the GCT: Columbia University.

I visited UPenn, Swarthmore, and Princeton on Monday and Tuesday. Penn and Swarthmore do not compare to Princeton and Columbia, in my opinion. I like 1. Locust Walk 2. the Wharton buildings 3. the ease with which you can sign up for new language classes at Penn, and at both Philly schools creating new extracurriculars is extremely easy. However, Swarthmore is simply too small (I like its activism, though, that was nice, and Primal Scream, where all the students gather in one location to “scream [their] frustrations away,” as my tour guide put it, sounds hilarious and exhilarating) and Penn just wasn’t that impressive.Princeton deserves its own post.But for now, I am going to focus on Columbia.

  1.  It is so immersed within NYC. And since I love this city (it pulses with life!), the location is a huge plus.
  2. But within the gates of campus, there is this prevailing calm. It’s hard to believe you’re inside NYC. It’s amazing. Low Library is spectacularly beautiful. Standing on the steps and looking out over the campus was a wonderful experience. To me, the grass was like this oasis in the middle of the city, even more so than the parks, because the hill makes the difference even more pronounced.
  3. The steps of Low were covered with students, in the afternoon. Everyone was enjoying the sunshine (today was a warm day). Some people were studying. Others were talking with friends/significant others or playing games. I saw a card game in process and two boys were playing catch. It was quiet enough to read (there were plenty doing that) yet lively enough to meet people and have a talk. I love that atmosphere.
  4. There are maps everywhere. Of campus. Very cool. Esp. as a visitor.
  5. The large building heights make for a more compact campus than, say, Swarthmore’s, but there is plenty of space in between buildings (about the same as Penn, Princeton is more spread out) and a lot of the facilities are underground. Unless you go off the Morningside Heights campus, the longest portions of trips to classes/labs might be the elevator waits.
  6. After visiting a class – boy, are the students much more engaged than in my high school class.
  7. The class I visited was a Core. I really love that idea at Columbia because it works. I’m not sold on the idea that it’s some sort of life-changing experience for all the students, but it definitely forms a bond of solidarity.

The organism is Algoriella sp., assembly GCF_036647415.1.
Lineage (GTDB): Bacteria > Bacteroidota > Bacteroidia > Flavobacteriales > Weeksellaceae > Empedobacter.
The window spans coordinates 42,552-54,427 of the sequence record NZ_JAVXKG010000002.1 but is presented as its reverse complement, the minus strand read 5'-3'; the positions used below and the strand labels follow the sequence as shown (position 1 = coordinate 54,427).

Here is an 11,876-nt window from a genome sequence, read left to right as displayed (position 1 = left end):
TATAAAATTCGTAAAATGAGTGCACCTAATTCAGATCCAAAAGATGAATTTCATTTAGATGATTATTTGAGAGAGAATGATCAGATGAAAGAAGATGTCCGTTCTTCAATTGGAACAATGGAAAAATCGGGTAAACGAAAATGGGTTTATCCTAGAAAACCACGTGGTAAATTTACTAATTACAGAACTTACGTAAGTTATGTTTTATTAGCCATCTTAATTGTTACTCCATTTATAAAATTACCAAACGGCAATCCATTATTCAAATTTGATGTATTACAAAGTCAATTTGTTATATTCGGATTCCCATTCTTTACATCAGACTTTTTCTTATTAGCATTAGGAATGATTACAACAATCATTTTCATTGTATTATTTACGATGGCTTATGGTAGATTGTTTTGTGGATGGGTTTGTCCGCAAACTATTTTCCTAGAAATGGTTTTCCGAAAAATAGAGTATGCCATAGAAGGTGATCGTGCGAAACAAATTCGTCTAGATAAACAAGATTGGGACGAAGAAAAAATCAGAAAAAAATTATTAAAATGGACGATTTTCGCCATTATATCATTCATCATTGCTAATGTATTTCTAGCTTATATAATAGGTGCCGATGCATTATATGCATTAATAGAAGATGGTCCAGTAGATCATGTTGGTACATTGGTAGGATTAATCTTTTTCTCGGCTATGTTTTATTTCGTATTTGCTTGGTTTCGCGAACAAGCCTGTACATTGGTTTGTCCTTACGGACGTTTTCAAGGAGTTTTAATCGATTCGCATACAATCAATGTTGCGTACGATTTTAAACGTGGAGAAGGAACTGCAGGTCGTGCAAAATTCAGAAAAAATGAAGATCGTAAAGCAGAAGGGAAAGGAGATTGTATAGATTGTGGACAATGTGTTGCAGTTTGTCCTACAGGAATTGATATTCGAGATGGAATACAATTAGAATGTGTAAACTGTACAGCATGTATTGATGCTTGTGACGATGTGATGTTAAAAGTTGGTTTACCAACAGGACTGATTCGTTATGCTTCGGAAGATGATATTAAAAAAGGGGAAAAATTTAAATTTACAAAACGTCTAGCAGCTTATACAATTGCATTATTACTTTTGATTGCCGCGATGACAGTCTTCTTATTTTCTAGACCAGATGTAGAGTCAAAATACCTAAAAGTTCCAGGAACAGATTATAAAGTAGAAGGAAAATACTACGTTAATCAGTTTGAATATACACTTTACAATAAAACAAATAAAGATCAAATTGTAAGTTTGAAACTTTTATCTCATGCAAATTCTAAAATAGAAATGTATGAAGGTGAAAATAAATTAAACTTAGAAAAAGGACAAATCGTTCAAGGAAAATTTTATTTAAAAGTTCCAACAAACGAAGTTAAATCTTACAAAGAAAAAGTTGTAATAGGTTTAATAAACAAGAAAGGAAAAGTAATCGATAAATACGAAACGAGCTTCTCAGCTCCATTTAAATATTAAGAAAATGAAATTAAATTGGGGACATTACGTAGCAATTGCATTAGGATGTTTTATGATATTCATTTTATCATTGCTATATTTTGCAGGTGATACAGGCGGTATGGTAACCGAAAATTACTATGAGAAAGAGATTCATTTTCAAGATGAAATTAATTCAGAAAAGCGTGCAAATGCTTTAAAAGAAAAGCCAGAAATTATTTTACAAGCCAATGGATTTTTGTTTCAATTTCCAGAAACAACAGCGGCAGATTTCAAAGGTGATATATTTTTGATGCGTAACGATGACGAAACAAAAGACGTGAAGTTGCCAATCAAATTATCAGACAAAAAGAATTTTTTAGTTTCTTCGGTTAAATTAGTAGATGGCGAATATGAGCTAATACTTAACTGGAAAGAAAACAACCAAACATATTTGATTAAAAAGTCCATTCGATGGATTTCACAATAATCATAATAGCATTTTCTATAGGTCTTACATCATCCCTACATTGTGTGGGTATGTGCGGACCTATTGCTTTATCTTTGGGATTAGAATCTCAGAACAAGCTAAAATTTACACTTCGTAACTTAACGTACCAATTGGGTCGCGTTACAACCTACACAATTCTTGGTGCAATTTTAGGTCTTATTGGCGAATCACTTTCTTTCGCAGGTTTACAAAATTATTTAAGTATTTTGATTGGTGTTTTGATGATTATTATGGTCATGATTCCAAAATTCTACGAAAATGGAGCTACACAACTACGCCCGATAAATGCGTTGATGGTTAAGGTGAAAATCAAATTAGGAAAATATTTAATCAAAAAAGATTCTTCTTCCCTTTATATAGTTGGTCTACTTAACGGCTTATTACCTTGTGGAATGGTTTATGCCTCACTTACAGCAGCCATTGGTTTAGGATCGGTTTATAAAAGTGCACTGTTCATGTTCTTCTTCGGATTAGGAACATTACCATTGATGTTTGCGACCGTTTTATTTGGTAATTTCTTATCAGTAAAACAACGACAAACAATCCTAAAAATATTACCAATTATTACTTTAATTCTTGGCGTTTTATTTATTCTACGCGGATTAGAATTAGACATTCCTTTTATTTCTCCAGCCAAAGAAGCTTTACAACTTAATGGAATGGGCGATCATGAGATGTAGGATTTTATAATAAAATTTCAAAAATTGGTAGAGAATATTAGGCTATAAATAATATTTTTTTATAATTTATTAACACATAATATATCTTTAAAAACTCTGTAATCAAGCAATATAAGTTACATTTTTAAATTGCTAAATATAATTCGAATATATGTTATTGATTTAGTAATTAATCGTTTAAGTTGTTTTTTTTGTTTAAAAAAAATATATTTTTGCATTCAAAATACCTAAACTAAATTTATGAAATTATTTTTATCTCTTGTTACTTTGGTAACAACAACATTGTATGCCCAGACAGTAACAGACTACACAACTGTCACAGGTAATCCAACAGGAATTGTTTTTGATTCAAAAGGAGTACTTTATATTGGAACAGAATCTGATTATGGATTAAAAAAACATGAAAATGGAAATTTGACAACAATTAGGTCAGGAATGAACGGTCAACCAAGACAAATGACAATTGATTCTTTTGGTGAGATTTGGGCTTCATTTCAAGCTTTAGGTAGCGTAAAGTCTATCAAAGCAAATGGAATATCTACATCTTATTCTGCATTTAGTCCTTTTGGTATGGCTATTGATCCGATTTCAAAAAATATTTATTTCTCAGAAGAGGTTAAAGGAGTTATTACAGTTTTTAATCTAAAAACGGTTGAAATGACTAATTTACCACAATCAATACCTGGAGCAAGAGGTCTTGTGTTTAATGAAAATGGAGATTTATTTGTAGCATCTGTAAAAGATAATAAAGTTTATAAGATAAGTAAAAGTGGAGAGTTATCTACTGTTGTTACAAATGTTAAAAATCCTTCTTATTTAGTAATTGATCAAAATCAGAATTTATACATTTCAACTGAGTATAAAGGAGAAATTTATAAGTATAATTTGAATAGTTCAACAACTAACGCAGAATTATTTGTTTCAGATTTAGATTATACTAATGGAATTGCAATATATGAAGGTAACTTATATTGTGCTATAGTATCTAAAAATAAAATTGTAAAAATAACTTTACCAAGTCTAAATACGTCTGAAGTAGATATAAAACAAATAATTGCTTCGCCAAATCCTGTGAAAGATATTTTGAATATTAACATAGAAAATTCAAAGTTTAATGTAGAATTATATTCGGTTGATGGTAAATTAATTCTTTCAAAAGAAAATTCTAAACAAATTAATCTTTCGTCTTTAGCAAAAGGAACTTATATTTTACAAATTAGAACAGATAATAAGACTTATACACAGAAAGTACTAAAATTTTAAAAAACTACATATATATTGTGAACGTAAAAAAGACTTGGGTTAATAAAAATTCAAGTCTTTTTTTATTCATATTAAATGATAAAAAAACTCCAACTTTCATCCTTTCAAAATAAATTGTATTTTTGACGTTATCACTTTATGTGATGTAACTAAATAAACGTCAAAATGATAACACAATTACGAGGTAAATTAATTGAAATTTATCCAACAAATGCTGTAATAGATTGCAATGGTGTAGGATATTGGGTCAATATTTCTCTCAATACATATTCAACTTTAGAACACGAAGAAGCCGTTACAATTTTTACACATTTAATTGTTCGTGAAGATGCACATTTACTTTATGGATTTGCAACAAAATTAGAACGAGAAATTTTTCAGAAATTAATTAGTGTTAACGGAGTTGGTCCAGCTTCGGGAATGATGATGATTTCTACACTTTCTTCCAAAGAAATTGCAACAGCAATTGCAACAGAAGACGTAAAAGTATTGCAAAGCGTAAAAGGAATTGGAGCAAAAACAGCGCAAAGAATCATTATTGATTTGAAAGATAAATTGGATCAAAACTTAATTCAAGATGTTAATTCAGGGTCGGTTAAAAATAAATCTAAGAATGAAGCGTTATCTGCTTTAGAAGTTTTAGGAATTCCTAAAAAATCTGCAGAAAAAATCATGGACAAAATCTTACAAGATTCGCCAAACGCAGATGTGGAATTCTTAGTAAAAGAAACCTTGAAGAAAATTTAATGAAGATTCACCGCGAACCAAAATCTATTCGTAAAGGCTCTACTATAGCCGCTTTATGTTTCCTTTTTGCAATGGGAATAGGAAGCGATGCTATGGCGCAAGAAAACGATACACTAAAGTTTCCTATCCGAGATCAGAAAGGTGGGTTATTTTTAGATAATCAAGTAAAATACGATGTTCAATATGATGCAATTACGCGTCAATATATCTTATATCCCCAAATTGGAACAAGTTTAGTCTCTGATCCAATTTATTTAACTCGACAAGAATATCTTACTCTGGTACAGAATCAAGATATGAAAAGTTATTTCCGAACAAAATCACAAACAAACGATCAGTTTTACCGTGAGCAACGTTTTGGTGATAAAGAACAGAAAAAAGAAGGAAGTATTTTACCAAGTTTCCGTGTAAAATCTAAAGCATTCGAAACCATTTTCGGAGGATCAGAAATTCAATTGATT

8. Campus cafe (in the student center) has dumplings. Every day. Cool.
  9. Campus bookstore, like Penn’s, is a glorified B&N. Only difference between the two is that Columbia openly announces the B&N affiliation.
  10. The real library is utterly silent, upstairs.
  11. There was a mix of different types of student dress, sort of. Penn was very casual. Princeton a lot less, but at Columbia, I saw everything except for sweatpants. NYC is too svelte for those. Hoodies are still ok, but mostly give way to collared coats of the woolen variety. Most everyone took pains to look well put-together. And to have spent some time on choosing an outfit. Basically, a lot less The North Face jackets, tennis shoes, and many more expensive bags, unique shoes (a lot more heels, for girls, and dressy shoes, for guys) and tailored pants. For better or for worse? 
  12. Oh yeah, and NO WHERE did I see UGG boots. Thank god. Except on the feet of prospective students.
  13. And if you want “diversity,” Columbia owns everyone else in the face. End of story. Any way you look at it.
In short, Columbia = a definite yes.


Filed under education

2 responses to “the GCT: Columbia University.

  1. What was the class you visited?

    I love how you notice students’ fashion choices. I visited WashU and cannot tell you what anyone was wearing there. But the campus was pretty, the people were friendly, the philosophy class I visited was enlightening, and there were Asians present.

    I submit that Berkeley is more diverse than Columbia.

  2. I went to Literature Humanities (“Lit Hum”).

    Perhaps Berkeley is more diverse (more yellow people?), but the clothing choices…man, what an eclectic group.

Leave a Reply

Fill in your details below or click an icon to log in: Logo

You are commenting using your account. Log Out /  Change )

Google+ photo

You are commenting using your Google+ account. Log Out /  Change )

Twitter picture

You are commenting using your Twitter account. Log Out /  Change )

Facebook photo

You are commenting using your Facebook account. Log Out /  Change )


Connecting to %s